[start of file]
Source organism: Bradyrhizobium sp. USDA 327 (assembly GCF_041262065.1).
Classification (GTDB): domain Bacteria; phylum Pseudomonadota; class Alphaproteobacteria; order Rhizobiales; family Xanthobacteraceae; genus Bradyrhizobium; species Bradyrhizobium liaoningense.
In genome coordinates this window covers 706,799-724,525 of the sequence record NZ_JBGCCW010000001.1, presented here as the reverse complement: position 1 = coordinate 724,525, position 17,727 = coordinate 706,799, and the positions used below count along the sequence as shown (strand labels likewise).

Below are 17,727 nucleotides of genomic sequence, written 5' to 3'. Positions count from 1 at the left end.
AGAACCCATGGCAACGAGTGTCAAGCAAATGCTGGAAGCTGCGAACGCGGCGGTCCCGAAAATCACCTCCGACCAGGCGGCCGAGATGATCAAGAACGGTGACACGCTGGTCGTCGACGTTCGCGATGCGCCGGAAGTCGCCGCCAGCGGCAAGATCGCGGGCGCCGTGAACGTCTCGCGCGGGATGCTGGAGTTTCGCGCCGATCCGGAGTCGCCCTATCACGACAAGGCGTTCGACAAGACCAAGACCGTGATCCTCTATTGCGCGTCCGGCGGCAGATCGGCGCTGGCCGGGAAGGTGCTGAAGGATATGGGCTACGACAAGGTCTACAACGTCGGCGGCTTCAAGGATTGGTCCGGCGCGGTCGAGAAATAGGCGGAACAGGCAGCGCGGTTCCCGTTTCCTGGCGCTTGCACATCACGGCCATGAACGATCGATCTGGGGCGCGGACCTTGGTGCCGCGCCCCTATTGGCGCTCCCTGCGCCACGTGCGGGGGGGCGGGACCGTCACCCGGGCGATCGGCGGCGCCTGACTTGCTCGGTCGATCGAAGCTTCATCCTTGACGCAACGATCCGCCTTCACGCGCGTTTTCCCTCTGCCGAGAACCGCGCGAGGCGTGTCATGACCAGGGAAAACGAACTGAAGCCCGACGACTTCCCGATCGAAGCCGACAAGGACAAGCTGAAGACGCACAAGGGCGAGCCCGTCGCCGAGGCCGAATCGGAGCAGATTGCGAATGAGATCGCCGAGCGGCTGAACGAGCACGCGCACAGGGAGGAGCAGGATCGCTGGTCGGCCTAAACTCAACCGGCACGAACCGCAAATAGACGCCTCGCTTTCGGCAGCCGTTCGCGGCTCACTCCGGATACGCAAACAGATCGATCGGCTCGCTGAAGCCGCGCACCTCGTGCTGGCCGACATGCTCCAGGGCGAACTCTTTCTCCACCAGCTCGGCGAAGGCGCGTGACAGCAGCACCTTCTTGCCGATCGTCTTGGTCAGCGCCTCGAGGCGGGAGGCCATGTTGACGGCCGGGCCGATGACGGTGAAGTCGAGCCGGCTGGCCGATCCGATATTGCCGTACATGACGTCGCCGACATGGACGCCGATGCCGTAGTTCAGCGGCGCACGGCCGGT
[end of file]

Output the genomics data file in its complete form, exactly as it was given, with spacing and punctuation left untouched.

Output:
Source organism: Bradyrhizobium sp. USDA 327 (assembly GCF_041262065.1).
Classification (GTDB): domain Bacteria; phylum Pseudomonadota; class Alphaproteobacteria; order Rhizobiales; family Xanthobacteraceae; genus Bradyrhizobium; species Bradyrhizobium liaoningense.
In genome coordinates this window covers 706,799-724,525 of the sequence record NZ_JBGCCW010000001.1, presented here as the reverse complement: position 1 = coordinate 724,525, position 17,727 = coordinate 706,799, and the positions used below count along the sequence as shown (strand labels likewise).

Below are 17,727 nucleotides of genomic sequence, written 5' to 3'. Positions count from 1 at the left end.
AGAACCCATGGCAACGAGTGTCAAGCAAATGCTGGAAGCTGCGAACGCGGCGGTCCCGAAAATCACCTCCGACCAGGCGGCCGAGATGATCAAGAACGGTGACACGCTGGTCGTCGACGTTCGCGATGCGCCGGAAGTCGCCGCCAGCGGCAAGATCGCGGGCGCCGTGAACGTCTCGCGCGGGATGCTGGAGTTTCGCGCCGATCCGGAGTCGCCCTATCACGACAAGGCGTTCGACAAGACCAAGACCGTGATCCTCTATTGCGCGTCCGGCGGCAGATCGGCGCTGGCCGGGAAGGTGCTGAAGGATATGGGCTACGACAAGGTCTACAACGTCGGCGGCTTCAAGGATTGGTCCGGCGCGGTCGAGAAATAGGCGGAACAGGCAGCGCGGTTCCCGTTTCCTGGCGCTTGCACATCACGGCCATGAACGATCGATCTGGGGCGCGGACCTTGGTGCCGCGCCCCTATTGGCGCTCCCTGCGCCACGTGCGGGGGGGCGGGACCGTCACCCGGGCGATCGGCGGCGCCTGACTTGCTCGGTCGATCGAAGCTTCATCCTTGACGCAACGATCCGCCTTCACGCGCGTTTTCCCTCTGCCGAGAACCGCGCGAGGCGTGTCATGACCAGGGAAAACGAACTGAAGCCCGACGACTTCCCGATCGAAGCCGACAAGGACAAGCTGAAGACGCACAAGGGCGAGCCCGTCGCCGAGGCCGAATCGGAGCAGATTGCGAATGAGATCGCCGAGCGGCTGAACGAGCACGCGCACAGGGAGGAGCAGGATCGCTGGTCGGCCTAAACTCAACCGGCACGAACCGCAAATAGACGCCTCGCTTTCGGCAGCCGTTCGCGGCTCACTCCGGATACGCAAACAGATCGATCGGCTCGCTGAAGCCGCGCACCTCGTGCTGGCCGACATGCTCCAGGGCGAACTCTTTCTCCACCAGCTCGGCGAAGGCGCGTGACAGCAGCACCTTCTTGCCGATCGTCTTGGTCAGCGCCTCGAGGCGGGAGGCCATGTTGACGGCCGGGCCGATGACGGTGAAGTCGAGCCGGCTGGCCGATCCGATATTGCCGTACATGACGTCGCCGACATGGACGCCGATGCCGTAGTTCAGCGGCGCACGGCCGGT